Wednesday, December 28, 2005

The Good, the Bad and the Ugly - My First Anniversary

Well, it's close now and as usual I can't think of a thing to write about, but also as per usual I refuse to let that stop me. One year of blogging and I've used way more than my fair share cyberspace, abused the English language, and refused to be confined by a strict and structured syntax. I'm a grammatical outlaw! The posts have run the gamut from Really Really Horrible (most of the early stuff, Sundown, my distinctly strange idea re: calendar keeping - my apologies) to the Not Too Shabby (The Gospel, the boob drama, My Musical Epiphany). I got a few comments, only one of which was spam! (note to workfromhome dude - thanks! I open the junk mail when nothing else shows up in my mailbox). Each one was a thrill - it's a big ole cyber world and it's an honor just to be nominated. Noticed! I mean, noticed!

Anyway, it makes me happy.

And it's ALL About Me.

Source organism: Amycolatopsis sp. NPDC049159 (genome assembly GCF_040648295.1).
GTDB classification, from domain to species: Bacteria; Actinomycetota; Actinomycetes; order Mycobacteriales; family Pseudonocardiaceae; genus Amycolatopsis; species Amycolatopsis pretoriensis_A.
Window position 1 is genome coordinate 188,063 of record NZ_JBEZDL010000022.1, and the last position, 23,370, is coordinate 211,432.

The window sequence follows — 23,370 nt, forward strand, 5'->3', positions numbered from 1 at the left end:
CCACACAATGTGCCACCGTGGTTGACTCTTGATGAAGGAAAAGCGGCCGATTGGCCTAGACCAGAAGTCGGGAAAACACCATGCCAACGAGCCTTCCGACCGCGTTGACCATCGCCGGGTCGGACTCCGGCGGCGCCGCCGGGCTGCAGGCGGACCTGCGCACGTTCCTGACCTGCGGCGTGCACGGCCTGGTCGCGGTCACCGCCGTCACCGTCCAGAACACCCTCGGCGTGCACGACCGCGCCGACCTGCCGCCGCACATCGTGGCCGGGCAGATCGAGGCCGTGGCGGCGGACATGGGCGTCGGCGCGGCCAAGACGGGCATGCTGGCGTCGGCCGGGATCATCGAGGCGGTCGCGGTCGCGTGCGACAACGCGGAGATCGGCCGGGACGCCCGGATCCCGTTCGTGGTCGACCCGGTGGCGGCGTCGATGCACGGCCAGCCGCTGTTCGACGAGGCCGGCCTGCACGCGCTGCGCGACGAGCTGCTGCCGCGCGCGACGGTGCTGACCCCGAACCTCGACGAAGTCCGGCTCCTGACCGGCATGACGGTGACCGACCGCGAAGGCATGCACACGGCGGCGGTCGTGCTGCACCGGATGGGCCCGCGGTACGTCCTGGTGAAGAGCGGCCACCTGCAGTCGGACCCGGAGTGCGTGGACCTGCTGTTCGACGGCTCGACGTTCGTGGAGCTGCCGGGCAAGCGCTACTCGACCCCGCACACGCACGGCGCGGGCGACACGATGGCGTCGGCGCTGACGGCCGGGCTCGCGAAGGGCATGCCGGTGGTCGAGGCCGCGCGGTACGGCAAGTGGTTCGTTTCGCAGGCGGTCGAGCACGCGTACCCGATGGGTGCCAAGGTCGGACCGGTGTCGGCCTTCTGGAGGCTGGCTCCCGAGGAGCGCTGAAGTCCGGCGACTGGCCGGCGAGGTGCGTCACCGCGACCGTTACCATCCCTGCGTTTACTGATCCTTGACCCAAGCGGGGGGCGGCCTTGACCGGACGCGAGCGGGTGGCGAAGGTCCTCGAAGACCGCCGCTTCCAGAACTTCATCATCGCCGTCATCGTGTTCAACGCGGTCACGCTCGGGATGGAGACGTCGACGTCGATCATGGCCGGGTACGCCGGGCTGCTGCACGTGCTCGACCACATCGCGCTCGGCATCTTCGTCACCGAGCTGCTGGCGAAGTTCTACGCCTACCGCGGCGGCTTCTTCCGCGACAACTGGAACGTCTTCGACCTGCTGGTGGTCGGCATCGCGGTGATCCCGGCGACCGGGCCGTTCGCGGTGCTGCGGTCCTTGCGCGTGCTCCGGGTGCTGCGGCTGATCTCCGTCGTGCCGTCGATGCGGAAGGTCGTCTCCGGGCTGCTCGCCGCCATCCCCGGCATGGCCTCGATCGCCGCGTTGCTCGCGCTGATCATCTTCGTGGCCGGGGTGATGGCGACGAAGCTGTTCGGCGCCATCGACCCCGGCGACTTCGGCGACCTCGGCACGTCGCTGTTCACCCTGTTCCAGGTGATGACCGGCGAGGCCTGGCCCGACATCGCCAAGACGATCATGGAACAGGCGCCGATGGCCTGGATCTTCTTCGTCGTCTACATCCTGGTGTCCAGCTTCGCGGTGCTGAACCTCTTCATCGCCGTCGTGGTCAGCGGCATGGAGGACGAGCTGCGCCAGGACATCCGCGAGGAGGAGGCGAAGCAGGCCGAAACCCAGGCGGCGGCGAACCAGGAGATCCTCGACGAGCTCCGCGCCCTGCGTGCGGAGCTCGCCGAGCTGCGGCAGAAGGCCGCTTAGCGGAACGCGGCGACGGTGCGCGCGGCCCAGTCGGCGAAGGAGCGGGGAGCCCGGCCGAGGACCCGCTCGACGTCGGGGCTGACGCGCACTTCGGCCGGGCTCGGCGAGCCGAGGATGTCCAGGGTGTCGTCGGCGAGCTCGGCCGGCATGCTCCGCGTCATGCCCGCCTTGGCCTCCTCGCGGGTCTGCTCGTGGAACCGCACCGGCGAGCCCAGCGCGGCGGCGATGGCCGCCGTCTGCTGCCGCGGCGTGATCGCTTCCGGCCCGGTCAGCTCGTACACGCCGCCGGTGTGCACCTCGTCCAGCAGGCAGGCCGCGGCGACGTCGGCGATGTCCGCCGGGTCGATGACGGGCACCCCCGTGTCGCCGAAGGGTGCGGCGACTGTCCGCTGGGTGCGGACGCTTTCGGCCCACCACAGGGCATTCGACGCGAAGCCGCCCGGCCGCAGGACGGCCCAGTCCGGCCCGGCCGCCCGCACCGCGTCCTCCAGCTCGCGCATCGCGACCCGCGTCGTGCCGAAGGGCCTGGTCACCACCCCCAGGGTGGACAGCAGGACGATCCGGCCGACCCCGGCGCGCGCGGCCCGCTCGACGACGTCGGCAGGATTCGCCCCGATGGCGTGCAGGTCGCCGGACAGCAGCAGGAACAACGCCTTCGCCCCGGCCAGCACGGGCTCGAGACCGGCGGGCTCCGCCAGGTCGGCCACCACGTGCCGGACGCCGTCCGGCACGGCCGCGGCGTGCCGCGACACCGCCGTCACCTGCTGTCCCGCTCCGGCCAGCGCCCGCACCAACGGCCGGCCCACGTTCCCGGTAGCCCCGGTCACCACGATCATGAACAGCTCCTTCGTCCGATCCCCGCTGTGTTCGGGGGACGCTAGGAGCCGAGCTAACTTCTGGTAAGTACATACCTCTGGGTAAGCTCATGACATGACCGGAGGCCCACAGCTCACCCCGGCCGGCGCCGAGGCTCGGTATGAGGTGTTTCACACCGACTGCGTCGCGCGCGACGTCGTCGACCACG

Thursday, December 22, 2005

Friday, December 16, 2005

Bestest! Christmas! Songs! Ever!

In no particular order and subject to change without notice.

1. Santa Claus is Comin’ to Town – Bruce and the E Street Band. The intro makes me smile every single time.

2. Please Come Home for Christmas – The Eagles. I know they’re the Group Everyone Loves to Hate, but I love their version of this song. Schmaltzy growls, tinkling piano, a man who can sing ‘send salutations’ with a straight face – well, that’s not quite fair – he sings everything with a straight face.

3. Frosty the Snowman – Jimmy Durante and Rudolph, The Red-Nosed Reindeer - Burl Ives. Television staples of my formative years. I have a birthmark around my nose that gets, um, inflamed, shall we say, in cold weather. Mean kids used to tease me. I took great solace in Jimmy and Burl's tender songs.

4. I’ll Be Home for Christmas – Leon Redbone. I wanted to put him up for Frosty as well, but that seemed like overkill. A credible, understated cover of a classic. He also used to sing an All detergent commercial.

5. White Christmas – Bing or the Drifters. I love Bing’s voice and the way he uses it, more of an instrument than ‘A Voice’ – this is the definitive by-the-fire-with-the-one-you-love version. The fun, traveling to Grandma’s version with four hopped-up-on-sugar kids belongs to the Drifters. Da dooby do!